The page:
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Strumbellas - Hope - lp -

Price per Unit (stuk): €25.95


The Strumbellas have perfected a story arc that’s summed up in the title of their new album, “Hope.” Each song begins with a confession of flaws and fears: “I know it gets harder every single day/I know my darkness might never go away,” Simon Ward sings at the start of “We Don’t Know.” Then the band cues up a folksy, foot-stamping tune that builds momentum all the way up to a huge, happy singalong chorus — which might turn out to be the same confession recast as an affirmation. Mr. Ward’s voice often starts out nearly alone, scratchy and shaky; by the end of the song, he’s leading a multitude. It’s an arc of reassurance through community, a promise that we can get through this together. It’s as good-hearted as all get-out.

It’s also, for United States listeners, suspiciously similar to the approach of the Lumineers in their folksy, foot-stamping 2012 hit “Ho Hey.” But that may be a matter of national borders. The Strumbellas are from Canada, and released their debut EP in 2009, two years before the Lumineers’ debut. “Hope” is their third album; their second, “We Still Move on Dance Floors” from 2013, won a Juno Award (Canada’s Grammy equivalent) for roots and traditional album of the year. Both the Strumbellas and the Lumineers were part of the same surge of retooled, pop-savvy folk-rock.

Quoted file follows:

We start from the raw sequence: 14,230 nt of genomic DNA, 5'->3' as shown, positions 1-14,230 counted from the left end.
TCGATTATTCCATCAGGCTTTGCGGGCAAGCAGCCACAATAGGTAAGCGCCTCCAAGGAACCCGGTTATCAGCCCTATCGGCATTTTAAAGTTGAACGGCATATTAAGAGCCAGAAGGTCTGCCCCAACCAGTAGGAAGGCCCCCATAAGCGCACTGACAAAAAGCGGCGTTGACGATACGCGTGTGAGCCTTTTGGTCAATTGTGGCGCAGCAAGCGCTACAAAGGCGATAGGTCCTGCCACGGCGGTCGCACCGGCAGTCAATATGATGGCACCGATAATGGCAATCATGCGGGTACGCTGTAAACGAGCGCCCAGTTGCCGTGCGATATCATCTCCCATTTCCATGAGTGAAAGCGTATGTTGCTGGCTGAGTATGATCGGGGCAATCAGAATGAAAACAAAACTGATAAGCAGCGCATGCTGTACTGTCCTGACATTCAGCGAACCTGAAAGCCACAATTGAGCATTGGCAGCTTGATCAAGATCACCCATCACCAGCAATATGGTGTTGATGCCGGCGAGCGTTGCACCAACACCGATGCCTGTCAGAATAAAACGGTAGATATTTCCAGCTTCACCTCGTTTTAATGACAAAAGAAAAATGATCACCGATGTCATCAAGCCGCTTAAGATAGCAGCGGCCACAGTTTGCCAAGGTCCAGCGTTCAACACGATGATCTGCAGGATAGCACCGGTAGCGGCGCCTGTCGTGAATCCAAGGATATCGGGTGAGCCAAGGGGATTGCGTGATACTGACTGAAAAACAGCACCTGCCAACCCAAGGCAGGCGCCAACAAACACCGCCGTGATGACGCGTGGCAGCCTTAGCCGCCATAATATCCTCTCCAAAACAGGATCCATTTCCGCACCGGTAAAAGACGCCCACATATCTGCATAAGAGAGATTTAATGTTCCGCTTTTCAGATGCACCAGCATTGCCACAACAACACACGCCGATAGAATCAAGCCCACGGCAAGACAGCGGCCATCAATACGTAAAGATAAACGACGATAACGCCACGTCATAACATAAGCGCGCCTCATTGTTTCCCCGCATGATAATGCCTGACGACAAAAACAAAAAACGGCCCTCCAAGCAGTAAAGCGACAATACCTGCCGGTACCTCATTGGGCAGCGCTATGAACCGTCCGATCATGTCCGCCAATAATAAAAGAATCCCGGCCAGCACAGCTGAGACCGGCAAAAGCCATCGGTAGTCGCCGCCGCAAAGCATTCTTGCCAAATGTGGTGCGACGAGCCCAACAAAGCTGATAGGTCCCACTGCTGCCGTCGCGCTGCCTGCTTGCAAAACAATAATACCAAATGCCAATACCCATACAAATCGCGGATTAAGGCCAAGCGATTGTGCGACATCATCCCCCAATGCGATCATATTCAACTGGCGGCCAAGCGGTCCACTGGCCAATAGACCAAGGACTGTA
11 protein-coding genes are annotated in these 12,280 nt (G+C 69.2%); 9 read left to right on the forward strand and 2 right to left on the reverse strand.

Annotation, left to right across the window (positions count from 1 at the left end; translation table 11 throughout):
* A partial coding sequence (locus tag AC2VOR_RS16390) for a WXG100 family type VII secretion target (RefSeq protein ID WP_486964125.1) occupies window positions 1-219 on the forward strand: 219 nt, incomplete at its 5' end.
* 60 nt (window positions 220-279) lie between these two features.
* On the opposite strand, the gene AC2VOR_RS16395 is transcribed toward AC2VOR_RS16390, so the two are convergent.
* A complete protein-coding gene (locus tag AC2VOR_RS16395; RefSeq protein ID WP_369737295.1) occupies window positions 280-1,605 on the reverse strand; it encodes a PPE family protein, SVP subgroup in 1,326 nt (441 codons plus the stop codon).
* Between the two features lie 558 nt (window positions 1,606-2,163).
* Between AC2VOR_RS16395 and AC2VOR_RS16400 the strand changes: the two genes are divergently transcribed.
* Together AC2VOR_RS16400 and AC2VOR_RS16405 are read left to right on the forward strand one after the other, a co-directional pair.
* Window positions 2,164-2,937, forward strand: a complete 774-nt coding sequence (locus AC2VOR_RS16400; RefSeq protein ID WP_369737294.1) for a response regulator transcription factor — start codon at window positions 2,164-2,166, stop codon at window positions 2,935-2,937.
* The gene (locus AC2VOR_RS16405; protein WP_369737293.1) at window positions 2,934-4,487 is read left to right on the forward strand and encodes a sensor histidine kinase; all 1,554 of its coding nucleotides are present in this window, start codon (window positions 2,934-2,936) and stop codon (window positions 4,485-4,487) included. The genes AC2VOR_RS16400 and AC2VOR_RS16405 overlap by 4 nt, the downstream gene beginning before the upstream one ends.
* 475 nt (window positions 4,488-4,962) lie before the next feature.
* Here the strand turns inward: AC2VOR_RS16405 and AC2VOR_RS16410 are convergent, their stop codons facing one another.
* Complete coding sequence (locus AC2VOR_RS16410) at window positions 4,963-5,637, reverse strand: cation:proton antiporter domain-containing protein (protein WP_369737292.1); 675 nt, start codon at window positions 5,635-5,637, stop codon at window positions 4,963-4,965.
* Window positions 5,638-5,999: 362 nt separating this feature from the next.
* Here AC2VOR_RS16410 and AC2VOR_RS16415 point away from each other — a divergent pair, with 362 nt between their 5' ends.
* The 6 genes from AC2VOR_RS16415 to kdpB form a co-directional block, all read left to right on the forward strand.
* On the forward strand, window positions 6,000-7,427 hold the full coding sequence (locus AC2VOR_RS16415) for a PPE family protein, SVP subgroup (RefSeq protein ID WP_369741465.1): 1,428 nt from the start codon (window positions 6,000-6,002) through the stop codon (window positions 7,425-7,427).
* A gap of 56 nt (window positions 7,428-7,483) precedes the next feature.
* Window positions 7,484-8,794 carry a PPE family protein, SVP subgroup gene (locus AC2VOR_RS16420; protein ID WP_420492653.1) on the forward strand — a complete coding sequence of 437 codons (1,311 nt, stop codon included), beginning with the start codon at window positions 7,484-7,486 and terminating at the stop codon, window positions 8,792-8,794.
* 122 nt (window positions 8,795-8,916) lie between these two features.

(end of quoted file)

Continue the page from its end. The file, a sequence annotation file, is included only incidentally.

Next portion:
Although Mr. Ward proclaims, “I put a banjo up into the sky/It keeps us moving,” in “Shovels and Dirt,” and the band’s six-member lineup includes a fiddle, the Strumbellas don’t confine themselves to “roots and traditional” sounds on “Hope.” Chimes, an orchestra and massed voices arrive almost immediately in “Spirits,” the album’s first single, which declares, “I don’t want a never-ending life/I just want to be alive while I’m here.” Elsewhere there are echoes of the E Street Band’s sustained synthesizers and arena-scale marches.

Between the giant, smiley singalongs, there’s a little more darkness than the band’s sound suggests. The verses grapple with impulses toward destruction and self-destruction. “If I weren’t so selfish/I could hear your calls for help,” Mr. Ward sings in “I Still Make Her Cry.” But it’s rarely long before another huge chorus arrives to banish all misgivings.

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